Installing RedNotebook on Mac OS X by building from Source

RedNotebook by Jendrik Seipp is one of my favourite free open-source multi-platforms applications.

It is a digital version of the good old lab notebook, that is usually red, and that is often used by scientists and researchers in labs around the world. It can be used to log experiment results, to take meeting notes, to manage a to do list, to write thoughts on a specific issue, to doodle, and the list of options goes on and on.

Analogue red notebooks are great, however, they are missing a crucial feature, namely, the ability to search for a specific word, or a combination of words. Another drawback on the analogue notebooks is size, weight, storage space needed. And if you are running a lab for 20 years, you must have many notebooks taking so much space in the office, and again looking for a specific result, or a specific idea that you noted in your notebook several years ago is a protracted process.

On the other hand rednotebook, the app, have all the features of analogue notebooks, with the added value that comes with the digital age, the search feature, the easy to navigate calendar, and the possibility to keep multiple-backups of the entire record regularly, and if ability to copy/paste text, images, code snippets, diagrams and tables.

A quick Google search for the terms “Agenda” or “Notes keeping apps” will yield many result. All looking sleep and attractive, teaming with killer features, integration with other apps and so on. So why rednotebook? Why settle for what seems to be a lesser tool at the first glimpse ?

The answer is a result of a 30+ years of experience as a multi-platform power user of IT solutions.

Basically when choosing a software/tool to keep notes for decades then the software should:

  1. Stores the notes as raw text (so that it is indexible and searchable with standard string search tools)
  2. Stores the data primarily locally (not remotely)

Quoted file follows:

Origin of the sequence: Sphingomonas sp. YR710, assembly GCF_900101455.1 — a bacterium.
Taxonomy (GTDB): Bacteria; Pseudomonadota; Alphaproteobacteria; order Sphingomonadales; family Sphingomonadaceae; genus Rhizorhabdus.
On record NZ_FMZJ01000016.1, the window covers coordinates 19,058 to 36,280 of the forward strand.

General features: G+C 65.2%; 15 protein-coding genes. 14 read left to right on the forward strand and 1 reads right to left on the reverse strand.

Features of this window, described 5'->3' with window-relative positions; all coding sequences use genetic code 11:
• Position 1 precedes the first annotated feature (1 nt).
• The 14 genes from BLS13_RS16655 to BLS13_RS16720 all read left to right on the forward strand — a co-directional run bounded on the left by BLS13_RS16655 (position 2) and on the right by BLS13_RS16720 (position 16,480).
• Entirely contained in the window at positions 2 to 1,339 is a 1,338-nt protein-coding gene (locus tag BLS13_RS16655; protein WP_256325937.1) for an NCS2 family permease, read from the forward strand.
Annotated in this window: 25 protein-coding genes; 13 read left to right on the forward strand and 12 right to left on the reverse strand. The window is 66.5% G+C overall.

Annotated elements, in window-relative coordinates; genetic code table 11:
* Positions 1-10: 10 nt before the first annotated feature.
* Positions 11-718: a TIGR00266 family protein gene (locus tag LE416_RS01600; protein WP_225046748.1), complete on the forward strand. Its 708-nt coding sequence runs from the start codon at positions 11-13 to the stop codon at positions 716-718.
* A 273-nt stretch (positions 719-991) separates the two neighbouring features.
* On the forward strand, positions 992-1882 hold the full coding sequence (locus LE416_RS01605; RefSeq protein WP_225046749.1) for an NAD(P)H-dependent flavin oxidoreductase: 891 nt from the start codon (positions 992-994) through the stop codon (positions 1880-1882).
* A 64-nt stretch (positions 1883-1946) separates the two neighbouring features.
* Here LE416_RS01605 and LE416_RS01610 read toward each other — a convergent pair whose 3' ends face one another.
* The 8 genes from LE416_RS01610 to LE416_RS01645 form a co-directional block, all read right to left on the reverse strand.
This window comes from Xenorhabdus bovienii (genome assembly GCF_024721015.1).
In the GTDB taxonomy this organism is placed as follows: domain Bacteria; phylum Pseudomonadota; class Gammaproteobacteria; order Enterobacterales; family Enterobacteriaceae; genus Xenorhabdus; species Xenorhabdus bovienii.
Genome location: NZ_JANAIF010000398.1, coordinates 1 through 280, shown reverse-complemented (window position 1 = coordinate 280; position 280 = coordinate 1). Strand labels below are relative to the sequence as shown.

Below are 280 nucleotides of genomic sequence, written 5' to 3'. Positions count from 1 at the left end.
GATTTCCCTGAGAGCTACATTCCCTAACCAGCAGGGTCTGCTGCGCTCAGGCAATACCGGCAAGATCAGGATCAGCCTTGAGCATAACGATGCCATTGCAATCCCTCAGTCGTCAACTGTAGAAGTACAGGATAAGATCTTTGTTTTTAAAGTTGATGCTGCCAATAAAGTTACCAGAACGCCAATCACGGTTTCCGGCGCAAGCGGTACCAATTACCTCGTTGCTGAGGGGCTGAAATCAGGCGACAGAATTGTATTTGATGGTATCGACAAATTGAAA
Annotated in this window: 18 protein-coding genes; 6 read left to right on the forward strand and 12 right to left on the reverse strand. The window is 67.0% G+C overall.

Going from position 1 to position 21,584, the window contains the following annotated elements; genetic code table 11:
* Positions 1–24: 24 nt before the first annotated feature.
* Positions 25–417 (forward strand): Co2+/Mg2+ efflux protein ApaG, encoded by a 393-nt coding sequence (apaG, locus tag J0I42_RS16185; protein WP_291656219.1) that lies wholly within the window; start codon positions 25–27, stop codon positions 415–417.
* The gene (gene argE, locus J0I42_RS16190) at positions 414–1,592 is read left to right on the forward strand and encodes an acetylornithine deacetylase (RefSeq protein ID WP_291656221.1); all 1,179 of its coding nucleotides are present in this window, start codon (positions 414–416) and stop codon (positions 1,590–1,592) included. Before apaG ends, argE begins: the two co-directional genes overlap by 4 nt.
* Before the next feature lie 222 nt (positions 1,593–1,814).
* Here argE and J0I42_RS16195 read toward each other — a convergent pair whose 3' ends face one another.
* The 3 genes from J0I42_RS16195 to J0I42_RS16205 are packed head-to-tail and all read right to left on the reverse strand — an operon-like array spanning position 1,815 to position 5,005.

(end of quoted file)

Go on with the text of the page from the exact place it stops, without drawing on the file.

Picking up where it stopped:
3. Stores the data in an open standard format (to avoid data-locking).

This way, if the software you are using discontinued, you will still be able to search through the files and will still be able to find what you are looking for without the need for that App. This will also make it possible to migrate the alternative software.

rednotebook satisfies all three rule, on top of that, it is a free (free as in freedom) open-source software that is free of charge, it was developed for Linux. However, it can be ported to Windows, and also to Mac OS X (with a small manual effort)

If you want to run the latest version of rednotebook on you Mac OS X machine, follow the instructions below to install the software from source.

Installation Instruction

First let’s clone the repository to a special directory in our home folder

$ mkdir ~/Documents/workspace
$ cd ~/Documents/workspace
$ git clone

Now let’s try to run rednotebook, to check what dependencies are required:

$ cd ~/Documents/workspace/rednotebook
$ chmod u+x run
$ ./run

We need to install GTK+ for Mac OS X. The easy way to do it, is to use the script:

$ cd ~/Documents/workspace
$ wget
$ chmod u+x
$ ./
$ rm 

Now let’s install the dependencies

$ brew install pygobject3 glib libffi cairo gtksourceview3
$ brew install gdk-pixbuf atk librsvg
$ brew install gsettings-desktop-schemas adwaita-icon-theme
$ brew install enchant

The following command, installs the required packages to the Python3 packages library. Here we assume that you have python3 and pip3 installed and configured on your Mac OS X machine.